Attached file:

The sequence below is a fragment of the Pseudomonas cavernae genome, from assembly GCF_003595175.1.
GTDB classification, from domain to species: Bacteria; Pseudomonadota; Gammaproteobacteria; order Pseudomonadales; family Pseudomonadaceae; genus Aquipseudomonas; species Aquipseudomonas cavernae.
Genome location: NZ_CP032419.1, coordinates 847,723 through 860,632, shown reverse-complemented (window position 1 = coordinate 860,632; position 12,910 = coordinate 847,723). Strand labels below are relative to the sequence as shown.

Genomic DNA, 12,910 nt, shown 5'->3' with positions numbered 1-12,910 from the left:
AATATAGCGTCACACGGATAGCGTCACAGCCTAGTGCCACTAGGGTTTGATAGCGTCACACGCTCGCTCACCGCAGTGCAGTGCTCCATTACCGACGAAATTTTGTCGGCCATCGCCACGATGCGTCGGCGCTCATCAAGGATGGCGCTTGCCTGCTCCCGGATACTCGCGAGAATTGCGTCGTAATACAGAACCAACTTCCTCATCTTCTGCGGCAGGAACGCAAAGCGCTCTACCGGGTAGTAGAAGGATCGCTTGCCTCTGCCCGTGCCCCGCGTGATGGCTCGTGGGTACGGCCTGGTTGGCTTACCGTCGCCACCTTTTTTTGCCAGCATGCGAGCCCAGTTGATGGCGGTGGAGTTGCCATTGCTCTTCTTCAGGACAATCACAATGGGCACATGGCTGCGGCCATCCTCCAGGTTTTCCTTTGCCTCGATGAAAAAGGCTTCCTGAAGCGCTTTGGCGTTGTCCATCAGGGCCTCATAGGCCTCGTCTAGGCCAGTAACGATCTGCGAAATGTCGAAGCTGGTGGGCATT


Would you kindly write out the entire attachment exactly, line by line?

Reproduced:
The sequence below is a fragment of the Pseudomonas cavernae genome, from assembly GCF_003595175.1.
GTDB classification, from domain to species: Bacteria; Pseudomonadota; Gammaproteobacteria; order Pseudomonadales; family Pseudomonadaceae; genus Aquipseudomonas; species Aquipseudomonas cavernae.
Genome location: NZ_CP032419.1, coordinates 847,723 through 860,632, shown reverse-complemented (window position 1 = coordinate 860,632; position 12,910 = coordinate 847,723). Strand labels below are relative to the sequence as shown.

Genomic DNA, 12,910 nt, shown 5'->3' with positions numbered 1-12,910 from the left:
AATATAGCGTCACACGGATAGCGTCACAGCCTAGTGCCACTAGGGTTTGATAGCGTCACACGCTCGCTCACCGCAGTGCAGTGCTCCATTACCGACGAAATTTTGTCGGCCATCGCCACGATGCGTCGGCGCTCATCAAGGATGGCGCTTGCCTGCTCCCGGATACTCGCGAGAATTGCGTCGTAATACAGAACCAACTTCCTCATCTTCTGCGGCAGGAACGCAAAGCGCTCTACCGGGTAGTAGAAGGATCGCTTGCCTCTGCCCGTGCCCCGCGTGATGGCTCGTGGGTACGGCCTGGTTGGCTTACCGTCGCCACCTTTTTTTGCCAGCATGCGAGCCCAGTTGATGGCGGTGGAGTTGCCATTGCTCTTCTTCAGGACAATCACAATGGGCACATGGCTGCGGCCATCCTCCAGGTTTTCCTTTGCCTCGATGAAAAAGGCTTCCTGAAGCGCTTTGGCGTTGTCCATCAGGGCCTCATAGGCCTCGTCTAGGCCAGTAACGATCTGCGAAATGTCGAAGCTGGTGGGCATT